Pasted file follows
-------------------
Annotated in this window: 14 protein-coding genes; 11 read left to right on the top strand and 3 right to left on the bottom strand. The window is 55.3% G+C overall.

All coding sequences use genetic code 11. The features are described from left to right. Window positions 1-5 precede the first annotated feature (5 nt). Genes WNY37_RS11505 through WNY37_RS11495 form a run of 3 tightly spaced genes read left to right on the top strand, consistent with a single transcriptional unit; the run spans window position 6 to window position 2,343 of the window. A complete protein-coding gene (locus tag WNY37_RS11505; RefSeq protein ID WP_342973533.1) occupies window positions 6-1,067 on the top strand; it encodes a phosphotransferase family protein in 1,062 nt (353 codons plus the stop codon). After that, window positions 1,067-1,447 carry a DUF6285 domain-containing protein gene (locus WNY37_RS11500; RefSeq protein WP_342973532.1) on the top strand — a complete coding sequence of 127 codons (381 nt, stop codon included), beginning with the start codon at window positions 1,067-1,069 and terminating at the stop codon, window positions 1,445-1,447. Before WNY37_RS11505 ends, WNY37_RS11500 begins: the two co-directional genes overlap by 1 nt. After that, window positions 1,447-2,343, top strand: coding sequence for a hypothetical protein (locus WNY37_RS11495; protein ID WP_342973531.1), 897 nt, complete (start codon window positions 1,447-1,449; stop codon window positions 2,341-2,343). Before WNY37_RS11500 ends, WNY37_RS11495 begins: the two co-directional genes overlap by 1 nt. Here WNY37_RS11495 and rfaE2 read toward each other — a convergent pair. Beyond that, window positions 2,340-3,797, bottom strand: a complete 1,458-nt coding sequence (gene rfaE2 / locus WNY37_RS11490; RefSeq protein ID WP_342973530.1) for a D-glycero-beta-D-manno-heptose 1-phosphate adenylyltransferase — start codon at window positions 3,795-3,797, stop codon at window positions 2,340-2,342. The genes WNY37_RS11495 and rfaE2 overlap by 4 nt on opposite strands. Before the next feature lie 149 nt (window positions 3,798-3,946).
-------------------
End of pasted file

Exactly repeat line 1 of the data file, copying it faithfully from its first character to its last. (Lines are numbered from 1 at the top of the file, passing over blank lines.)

Annotated in this window: 14 protein-coding genes; 11 read left to right on the top strand and 3 right to left on the bottom strand. The window is 55.3% G+C overall.